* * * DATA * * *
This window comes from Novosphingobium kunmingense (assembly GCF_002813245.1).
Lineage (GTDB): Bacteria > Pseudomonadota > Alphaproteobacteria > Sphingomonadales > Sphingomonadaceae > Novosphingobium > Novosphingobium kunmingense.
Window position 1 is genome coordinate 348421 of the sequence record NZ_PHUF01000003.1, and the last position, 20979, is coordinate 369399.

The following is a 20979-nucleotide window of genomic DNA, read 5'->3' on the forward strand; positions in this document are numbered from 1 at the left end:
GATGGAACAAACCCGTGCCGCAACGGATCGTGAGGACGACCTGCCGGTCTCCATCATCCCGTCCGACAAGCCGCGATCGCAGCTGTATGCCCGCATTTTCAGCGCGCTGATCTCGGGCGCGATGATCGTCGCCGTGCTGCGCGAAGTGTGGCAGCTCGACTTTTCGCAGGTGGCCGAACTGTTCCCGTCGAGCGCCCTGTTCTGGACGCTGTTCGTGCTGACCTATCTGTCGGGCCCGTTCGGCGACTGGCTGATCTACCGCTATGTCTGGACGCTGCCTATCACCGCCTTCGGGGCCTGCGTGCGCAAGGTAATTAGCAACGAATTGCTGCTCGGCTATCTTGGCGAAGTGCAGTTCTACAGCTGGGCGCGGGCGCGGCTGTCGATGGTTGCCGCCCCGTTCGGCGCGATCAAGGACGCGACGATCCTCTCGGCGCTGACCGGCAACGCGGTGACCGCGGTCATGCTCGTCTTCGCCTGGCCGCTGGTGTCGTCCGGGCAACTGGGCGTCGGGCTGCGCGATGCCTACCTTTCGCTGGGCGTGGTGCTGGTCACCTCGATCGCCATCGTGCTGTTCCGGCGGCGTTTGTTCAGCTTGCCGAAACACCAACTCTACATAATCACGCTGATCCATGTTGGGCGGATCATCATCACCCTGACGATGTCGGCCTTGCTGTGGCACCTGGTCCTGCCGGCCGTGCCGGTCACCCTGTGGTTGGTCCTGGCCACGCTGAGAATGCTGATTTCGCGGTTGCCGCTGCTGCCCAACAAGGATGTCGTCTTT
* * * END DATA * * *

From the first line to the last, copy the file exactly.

This window comes from Novosphingobium kunmingense (assembly GCF_002813245.1).
Lineage (GTDB): Bacteria > Pseudomonadota > Alphaproteobacteria > Sphingomonadales > Sphingomonadaceae > Novosphingobium > Novosphingobium kunmingense.
Window position 1 is genome coordinate 348421 of the sequence record NZ_PHUF01000003.1, and the last position, 20979, is coordinate 369399.

The following is a 20979-nucleotide window of genomic DNA, read 5'->3' on the forward strand; positions in this document are numbered from 1 at the left end:
GATGGAACAAACCCGTGCCGCAACGGATCGTGAGGACGACCTGCCGGTCTCCATCATCCCGTCCGACAAGCCGCGATCGCAGCTGTATGCCCGCATTTTCAGCGCGCTGATCTCGGGCGCGATGATCGTCGCCGTGCTGCGCGAAGTGTGGCAGCTCGACTTTTCGCAGGTGGCCGAACTGTTCCCGTCGAGCGCCCTGTTCTGGACGCTGTTCGTGCTGACCTATCTGTCGGGCCCGTTCGGCGACTGGCTGATCTACCGCTATGTCTGGACGCTGCCTATCACCGCCTTCGGGGCCTGCGTGCGCAAGGTAATTAGCAACGAATTGCTGCTCGGCTATCTTGGCGAAGTGCAGTTCTACAGCTGGGCGCGGGCGCGGCTGTCGATGGTTGCCGCCCCGTTCGGCGCGATCAAGGACGCGACGATCCTCTCGGCGCTGACCGGCAACGCGGTGACCGCGGTCATGCTCGTCTTCGCCTGGCCGCTGGTGTCGTCCGGGCAACTGGGCGTCGGGCTGCGCGATGCCTACCTTTCGCTGGGCGTGGTGCTGGTCACCTCGATCGCCATCGTGCTGTTCCGGCGGCGTTTGTTCAGCTTGCCGAAACACCAACTCTACATAATCACGCTGATCCATGTTGGGCGGATCATCATCACCCTGACGATGTCGGCCTTGCTGTGGCACCTGGTCCTGCCGGCCGTGCCGGTCACCCTGTGGTTGGTCCTGGCCACGCTGAGAATGCTGATTTCGCGGTTGCCGCTGCTGCCCAACAAGGATGTCGTCTTT